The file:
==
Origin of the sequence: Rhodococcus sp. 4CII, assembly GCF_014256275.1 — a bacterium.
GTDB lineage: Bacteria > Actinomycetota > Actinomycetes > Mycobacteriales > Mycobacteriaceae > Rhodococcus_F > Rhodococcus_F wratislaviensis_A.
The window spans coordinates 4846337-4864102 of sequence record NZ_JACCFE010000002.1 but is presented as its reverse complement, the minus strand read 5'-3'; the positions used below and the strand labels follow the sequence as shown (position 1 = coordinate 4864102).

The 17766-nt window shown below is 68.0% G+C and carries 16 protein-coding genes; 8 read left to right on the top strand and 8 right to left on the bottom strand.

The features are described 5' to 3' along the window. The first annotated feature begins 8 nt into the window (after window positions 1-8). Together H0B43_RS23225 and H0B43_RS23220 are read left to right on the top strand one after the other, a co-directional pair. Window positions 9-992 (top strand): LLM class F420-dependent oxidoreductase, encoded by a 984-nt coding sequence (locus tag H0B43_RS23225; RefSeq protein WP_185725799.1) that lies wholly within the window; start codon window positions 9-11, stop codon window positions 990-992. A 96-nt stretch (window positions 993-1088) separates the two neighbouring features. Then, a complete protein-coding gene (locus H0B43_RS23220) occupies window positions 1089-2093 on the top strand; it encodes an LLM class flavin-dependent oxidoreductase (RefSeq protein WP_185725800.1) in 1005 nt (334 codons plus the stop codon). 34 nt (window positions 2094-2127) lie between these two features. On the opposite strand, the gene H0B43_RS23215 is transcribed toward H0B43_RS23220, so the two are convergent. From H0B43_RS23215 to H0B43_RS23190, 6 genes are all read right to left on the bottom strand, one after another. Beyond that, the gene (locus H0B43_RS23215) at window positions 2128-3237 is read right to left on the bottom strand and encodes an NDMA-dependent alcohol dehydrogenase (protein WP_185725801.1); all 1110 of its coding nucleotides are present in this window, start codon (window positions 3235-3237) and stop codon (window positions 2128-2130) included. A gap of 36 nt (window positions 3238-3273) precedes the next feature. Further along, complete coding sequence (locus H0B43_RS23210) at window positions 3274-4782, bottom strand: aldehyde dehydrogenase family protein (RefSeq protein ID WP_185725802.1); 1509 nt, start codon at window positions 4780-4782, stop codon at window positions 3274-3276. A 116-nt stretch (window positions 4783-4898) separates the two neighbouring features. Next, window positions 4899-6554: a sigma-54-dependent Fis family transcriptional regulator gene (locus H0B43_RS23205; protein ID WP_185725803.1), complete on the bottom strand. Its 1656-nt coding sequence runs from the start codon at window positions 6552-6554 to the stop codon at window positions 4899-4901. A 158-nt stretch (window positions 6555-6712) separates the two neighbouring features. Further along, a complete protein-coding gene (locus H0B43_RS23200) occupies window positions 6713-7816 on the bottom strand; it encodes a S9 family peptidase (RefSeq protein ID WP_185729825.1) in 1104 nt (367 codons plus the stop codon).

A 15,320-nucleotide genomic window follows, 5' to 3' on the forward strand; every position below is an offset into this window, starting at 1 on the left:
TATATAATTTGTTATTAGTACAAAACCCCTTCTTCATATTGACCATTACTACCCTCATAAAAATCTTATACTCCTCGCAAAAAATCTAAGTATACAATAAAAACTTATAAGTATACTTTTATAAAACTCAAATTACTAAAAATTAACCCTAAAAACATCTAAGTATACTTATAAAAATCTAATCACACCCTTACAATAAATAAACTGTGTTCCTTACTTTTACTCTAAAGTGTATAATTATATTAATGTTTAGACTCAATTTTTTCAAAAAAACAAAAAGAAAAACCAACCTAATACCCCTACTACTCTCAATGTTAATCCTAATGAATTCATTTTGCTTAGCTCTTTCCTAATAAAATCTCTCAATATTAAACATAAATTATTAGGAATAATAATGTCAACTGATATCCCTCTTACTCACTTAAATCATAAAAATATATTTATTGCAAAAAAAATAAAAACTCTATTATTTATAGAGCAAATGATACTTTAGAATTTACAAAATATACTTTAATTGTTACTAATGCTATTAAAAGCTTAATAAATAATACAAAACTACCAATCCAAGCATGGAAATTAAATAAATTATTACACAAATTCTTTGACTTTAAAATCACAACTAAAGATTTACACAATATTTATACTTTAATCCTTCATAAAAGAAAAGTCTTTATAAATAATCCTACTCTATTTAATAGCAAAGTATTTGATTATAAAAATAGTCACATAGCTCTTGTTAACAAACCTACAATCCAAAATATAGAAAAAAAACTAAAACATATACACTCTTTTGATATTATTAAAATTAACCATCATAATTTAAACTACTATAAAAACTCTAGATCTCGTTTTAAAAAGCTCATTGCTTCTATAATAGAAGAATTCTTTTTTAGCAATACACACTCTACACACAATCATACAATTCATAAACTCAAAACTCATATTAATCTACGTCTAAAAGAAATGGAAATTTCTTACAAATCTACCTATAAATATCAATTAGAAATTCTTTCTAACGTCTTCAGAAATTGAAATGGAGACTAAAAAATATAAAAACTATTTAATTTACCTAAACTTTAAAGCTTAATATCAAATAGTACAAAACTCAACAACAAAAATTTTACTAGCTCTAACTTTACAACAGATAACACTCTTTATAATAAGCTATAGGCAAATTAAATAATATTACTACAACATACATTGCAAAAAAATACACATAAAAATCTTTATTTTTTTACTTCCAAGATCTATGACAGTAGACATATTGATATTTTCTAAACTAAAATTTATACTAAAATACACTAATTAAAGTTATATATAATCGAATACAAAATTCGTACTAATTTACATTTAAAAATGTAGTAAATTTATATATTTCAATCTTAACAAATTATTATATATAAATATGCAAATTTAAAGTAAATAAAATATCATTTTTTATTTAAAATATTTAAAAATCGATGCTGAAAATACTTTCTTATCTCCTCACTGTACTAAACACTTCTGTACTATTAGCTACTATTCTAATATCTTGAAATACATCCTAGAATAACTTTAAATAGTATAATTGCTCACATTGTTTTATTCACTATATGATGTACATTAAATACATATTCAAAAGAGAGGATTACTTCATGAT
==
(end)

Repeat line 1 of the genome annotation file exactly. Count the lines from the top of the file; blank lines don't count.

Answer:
Origin of the sequence: Rhodococcus sp. 4CII, assembly GCF_014256275.1 — a bacterium.